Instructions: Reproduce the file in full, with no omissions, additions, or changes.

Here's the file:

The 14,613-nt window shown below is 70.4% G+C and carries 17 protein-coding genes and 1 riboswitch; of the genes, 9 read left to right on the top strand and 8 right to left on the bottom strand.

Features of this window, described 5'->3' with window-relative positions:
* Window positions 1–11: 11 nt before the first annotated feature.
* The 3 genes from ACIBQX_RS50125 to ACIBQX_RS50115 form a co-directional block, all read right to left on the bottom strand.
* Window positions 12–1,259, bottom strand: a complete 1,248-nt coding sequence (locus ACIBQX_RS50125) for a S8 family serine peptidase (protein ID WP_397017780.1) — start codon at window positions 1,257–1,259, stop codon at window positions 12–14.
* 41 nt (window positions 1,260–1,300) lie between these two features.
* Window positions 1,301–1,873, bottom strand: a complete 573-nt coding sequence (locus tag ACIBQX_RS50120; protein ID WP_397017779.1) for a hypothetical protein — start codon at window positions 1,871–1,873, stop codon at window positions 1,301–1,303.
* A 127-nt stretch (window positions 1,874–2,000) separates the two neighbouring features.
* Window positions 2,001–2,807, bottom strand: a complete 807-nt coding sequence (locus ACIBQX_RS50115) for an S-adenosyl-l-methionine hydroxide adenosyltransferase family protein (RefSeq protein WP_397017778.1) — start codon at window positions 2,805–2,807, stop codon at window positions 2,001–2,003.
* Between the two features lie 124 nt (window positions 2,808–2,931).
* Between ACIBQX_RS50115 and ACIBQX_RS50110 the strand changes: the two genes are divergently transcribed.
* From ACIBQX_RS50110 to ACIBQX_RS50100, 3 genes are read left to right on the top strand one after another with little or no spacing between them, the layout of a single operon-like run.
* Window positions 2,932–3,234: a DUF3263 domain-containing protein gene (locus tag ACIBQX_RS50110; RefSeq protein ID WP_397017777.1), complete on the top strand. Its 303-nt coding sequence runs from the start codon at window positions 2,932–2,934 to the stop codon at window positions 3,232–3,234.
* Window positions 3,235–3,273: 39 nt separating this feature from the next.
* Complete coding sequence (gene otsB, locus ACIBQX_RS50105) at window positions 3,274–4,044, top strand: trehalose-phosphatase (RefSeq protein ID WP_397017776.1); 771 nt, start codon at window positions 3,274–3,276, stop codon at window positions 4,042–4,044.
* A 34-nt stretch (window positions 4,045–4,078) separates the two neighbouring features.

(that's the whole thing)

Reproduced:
The 14,613-nt window shown below is 70.4% G+C and carries 17 protein-coding genes and 1 riboswitch; of the genes, 9 read left to right on the top strand and 8 right to left on the bottom strand.

Features of this window, described 5'->3' with window-relative positions:
* Window positions 1–11: 11 nt before the first annotated feature.
* The 3 genes from ACIBQX_RS50125 to ACIBQX_RS50115 form a co-directional block, all read right to left on the bottom strand.
* Window positions 12–1,259, bottom strand: a complete 1,248-nt coding sequence (locus ACIBQX_RS50125) for a S8 family serine peptidase (protein ID WP_397017780.1) — start codon at window positions 1,257–1,259, stop codon at window positions 12–14.
* 41 nt (window positions 1,260–1,300) lie between these two features.
* Window positions 1,301–1,873, bottom strand: a complete 573-nt coding sequence (locus tag ACIBQX_RS50120; protein ID WP_397017779.1) for a hypothetical protein — start codon at window positions 1,871–1,873, stop codon at window positions 1,301–1,303.
* A 127-nt stretch (window positions 1,874–2,000) separates the two neighbouring features.
* Window positions 2,001–2,807, bottom strand: a complete 807-nt coding sequence (locus ACIBQX_RS50115) for an S-adenosyl-l-methionine hydroxide adenosyltransferase family protein (RefSeq protein WP_397017778.1) — start codon at window positions 2,805–2,807, stop codon at window positions 2,001–2,003.
* Between the two features lie 124 nt (window positions 2,808–2,931).
* Between ACIBQX_RS50115 and ACIBQX_RS50110 the strand changes: the two genes are divergently transcribed.
* From ACIBQX_RS50110 to ACIBQX_RS50100, 3 genes are read left to right on the top strand one after another with little or no spacing between them, the layout of a single operon-like run.
* Window positions 2,932–3,234: a DUF3263 domain-containing protein gene (locus tag ACIBQX_RS50110; RefSeq protein ID WP_397017777.1), complete on the top strand. Its 303-nt coding sequence runs from the start codon at window positions 2,932–2,934 to the stop codon at window positions 3,232–3,234.
* Window positions 3,235–3,273: 39 nt separating this feature from the next.
* Complete coding sequence (gene otsB, locus ACIBQX_RS50105) at window positions 3,274–4,044, top strand: trehalose-phosphatase (RefSeq protein ID WP_397017776.1); 771 nt, start codon at window positions 3,274–3,276, stop codon at window positions 4,042–4,044.
* A 34-nt stretch (window positions 4,045–4,078) separates the two neighbouring features.